The first issue of Creem reviewed in this series was from November of 1971. We leap ahead almost a year now to the October 1972 issue. Comparatively, this issue looks much more like the Creem we know and love with the addition of the long-term columns “The Christgau Consumer Guide” and “Letters from Britain,” as well as a more robust “Mail” section, replete with vociferous outrage, exalting praise, and snappy editorial replies. The staff and freelance roster have expanded – becoming somewhat of who’s who of first-generation rock critics. In the November 1971 issue, future Bomp! Records owner Greg Shaw had a column titled “Juke Box Jury.” Mr. Shaw’s work has been replaced by Vince Aletti’s conversational, gossip tinged “Tighten Up” column.
Humble Pie Eat Out by Cameron “Almost Famous” Crowe
The Only Thing Missing Was Sufis by Michael Rossman (a think piece inspired by a “Conference on Consciousness”)
The Hunter Gets Captured By The Game by Emmett Grogan (a novel excerpt that screams “political favor”)
The Religious Frenzy of the Fireside Theater by John Ingham
I’m Down, I’m Really Down by Wayne Robins (a cover piece on “sopor culture”)
Editorial Staff (Titles Not Listed): Charles Auringer, Barry Kramer, Lester Bangs, Greil Marcus, Robert Christgau, Dave Marsh, Robbie Cruger, Ric Siegel, Ben Edmonds, Jaan Uhelszki, Alison Karpel, Ed Ward, Greg Karpel, Connie Warren, Gary Kenton, and Bob Wilson
This issue is a tale of two cities. The features are particularly weak with the Fireside Theater piece being comprised of printed versions of their skits, the Humble Pie piece being instantly forgettable, and the title article about Quaaludes is, I’m guessing, you-had-to-be there satire. When the drug piece gets serious in a sidebar, it goes straight into afterschool special territory: “Pharmacy spokesperson: ‘Drugs are only a side-effect. It’s a problem of youth and I’m at a loss as to what to do. Have you got any answers?’” However, one does have to give credit to photographer Tom Bert for his most eye-catching cover pic.
The album review section contains all the action with looks at Van Morrison’s “Saint Dominic’s Preview,” Rod Stewart’s “Never a Dull Moment,” Nilsson’s “Son of Schmillson,” Randy Newman’s “Sail Away,” Alice Cooper’s “School’s Out,” Nick Drake’s “Pink Moon,” and Elvis’s “As Recorded at Madison Square Garden.” It’s always interesting to go back and read first blush reviews of albums that were later, in many of these cases, considered classics.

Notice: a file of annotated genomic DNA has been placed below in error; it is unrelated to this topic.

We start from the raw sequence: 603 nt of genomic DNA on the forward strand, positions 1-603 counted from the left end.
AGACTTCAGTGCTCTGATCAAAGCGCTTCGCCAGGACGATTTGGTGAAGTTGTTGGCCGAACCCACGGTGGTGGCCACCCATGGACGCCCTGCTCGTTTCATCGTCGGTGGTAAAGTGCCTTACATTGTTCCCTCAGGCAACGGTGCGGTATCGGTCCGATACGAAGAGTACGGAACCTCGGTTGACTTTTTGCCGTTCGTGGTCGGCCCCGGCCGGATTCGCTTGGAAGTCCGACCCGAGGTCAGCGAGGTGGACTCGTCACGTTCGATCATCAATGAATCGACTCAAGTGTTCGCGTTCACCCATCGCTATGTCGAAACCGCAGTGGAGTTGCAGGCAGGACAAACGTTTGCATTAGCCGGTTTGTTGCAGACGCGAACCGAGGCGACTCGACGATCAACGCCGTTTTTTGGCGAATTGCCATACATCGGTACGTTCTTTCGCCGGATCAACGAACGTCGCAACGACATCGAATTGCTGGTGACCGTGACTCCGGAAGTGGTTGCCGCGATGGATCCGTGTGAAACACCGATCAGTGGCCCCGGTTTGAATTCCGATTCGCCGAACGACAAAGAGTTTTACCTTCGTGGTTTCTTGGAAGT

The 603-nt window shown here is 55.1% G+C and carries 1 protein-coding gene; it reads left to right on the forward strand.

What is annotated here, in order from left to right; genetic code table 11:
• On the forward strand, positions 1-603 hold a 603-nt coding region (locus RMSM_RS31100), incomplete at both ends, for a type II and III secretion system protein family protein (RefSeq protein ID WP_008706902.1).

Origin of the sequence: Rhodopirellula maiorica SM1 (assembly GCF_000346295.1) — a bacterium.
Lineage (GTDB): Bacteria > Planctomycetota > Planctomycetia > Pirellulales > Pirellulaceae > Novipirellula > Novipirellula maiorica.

Robert Christgau on David Bowie’s “The Rise and Fall of Ziggy Stardust and the Spiders from Mars”: “As dull as Jefferson Starship – dumb ideas and amorphous songs.” Grade C+. (The Dean, perhaps not completely unsusceptible to peer pressure, would later write a completely different review of the album and change the grade to a B+).
Kris Kristofferson regarding his participation in a massive Billy Graham “Jesus Rally” at the Cotton Bowl in Dallas, “I had no idea it would be like this. This is cuckoo, it’s just like the Isle of Wight or something. I only came because Johnny Cash asked me to. And then they wouldn’t let me sing. You got some television nut-cake screamin’ at you to wait. He was really ugly to Rita (Coolidge). So all my swell religious feelin’ flit.”
Simon Frith on the U.K. music scene, “England is a small country which is ok except London squats on us like a huge bloody leech. Ninety percent of all live rock ends up there and all the paraphernalia of the business – companies and studios and agents and radio and papers and writers. I hate them all. They can’t keep secrets in London – too knowing, too whispering (nudge, nudge, wink, wink), no desperation, no dreams.”
Vince Aletti, “I’m still into the Jackson 5 and ok I know everybody’s gonna be appalled but I had more fun at their recent Madison Square Garden concert than I did at the (Rolling) Stones’. Seriously – or unseriously. They came out ready and just give you dancing and singing calculated down to the last shoulder hunch or breathes sight and it just works.”
Greil Marcus, “(Van) Morrison has a way of making spiritual statements, that would sound either false or trite from almost anyone else, valid and refreshing. He has always, I think, dealt with a certain kind of spiritual representation, a type of self-discovery that is continually essential and essentially continuous.”
Richard Allen Pinkston IV on Michael Nesmith, “He’s not trying to be Texas’ answer to the Maharishi Mahesh Yogi, he’s really somewhere between Will Rogers and Hank Williams.”
Ben Edmonds and Lester Bangs on Alice Cooper’s “School’s Out” album: “(The title track) is an absolute masterpiece, because it promulgates the kind of anarchic response most of the rest of the album fails to incite. To hear it come on the radio is to lunge for the dial and turn it all the way up.”
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